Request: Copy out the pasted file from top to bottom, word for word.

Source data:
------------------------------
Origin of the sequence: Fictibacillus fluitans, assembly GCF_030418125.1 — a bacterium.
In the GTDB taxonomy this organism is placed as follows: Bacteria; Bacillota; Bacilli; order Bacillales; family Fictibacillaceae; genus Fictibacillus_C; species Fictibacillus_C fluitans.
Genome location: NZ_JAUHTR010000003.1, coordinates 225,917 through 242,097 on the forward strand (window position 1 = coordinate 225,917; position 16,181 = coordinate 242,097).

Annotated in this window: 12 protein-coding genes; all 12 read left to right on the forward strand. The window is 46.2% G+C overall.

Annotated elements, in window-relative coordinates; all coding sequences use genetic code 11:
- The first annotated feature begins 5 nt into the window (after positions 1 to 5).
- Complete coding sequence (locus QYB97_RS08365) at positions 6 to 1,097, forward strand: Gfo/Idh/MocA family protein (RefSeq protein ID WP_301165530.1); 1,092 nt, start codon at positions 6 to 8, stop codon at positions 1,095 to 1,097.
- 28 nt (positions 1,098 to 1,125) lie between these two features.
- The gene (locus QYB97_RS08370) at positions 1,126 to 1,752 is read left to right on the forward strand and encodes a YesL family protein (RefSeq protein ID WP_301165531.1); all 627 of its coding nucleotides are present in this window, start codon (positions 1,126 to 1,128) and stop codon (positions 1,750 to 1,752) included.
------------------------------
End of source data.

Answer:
Origin of the sequence: Fictibacillus fluitans, assembly GCF_030418125.1 — a bacterium.
In the GTDB taxonomy this organism is placed as follows: Bacteria; Bacillota; Bacilli; order Bacillales; family Fictibacillaceae; genus Fictibacillus_C; species Fictibacillus_C fluitans.
Genome location: NZ_JAUHTR010000003.1, coordinates 225,917 through 242,097 on the forward strand (window position 1 = coordinate 225,917; position 16,181 = coordinate 242,097).

Annotated in this window: 12 protein-coding genes; all 12 read left to right on the forward strand. The window is 46.2% G+C overall.

Annotated elements, in window-relative coordinates; all coding sequences use genetic code 11:
- The first annotated feature begins 5 nt into the window (after positions 1 to 5).
- Complete coding sequence (locus QYB97_RS08365) at positions 6 to 1,097, forward strand: Gfo/Idh/MocA family protein (RefSeq protein ID WP_301165530.1); 1,092 nt, start codon at positions 6 to 8, stop codon at positions 1,095 to 1,097.
- 28 nt (positions 1,098 to 1,125) lie between these two features.
- The gene (locus QYB97_RS08370) at positions 1,126 to 1,752 is read left to right on the forward strand and encodes a YesL family protein (RefSeq protein ID WP_301165531.1); all 627 of its coding nucleotides are present in this window, start codon (positions 1,126 to 1,128) and stop codon (positions 1,750 to 1,752) included.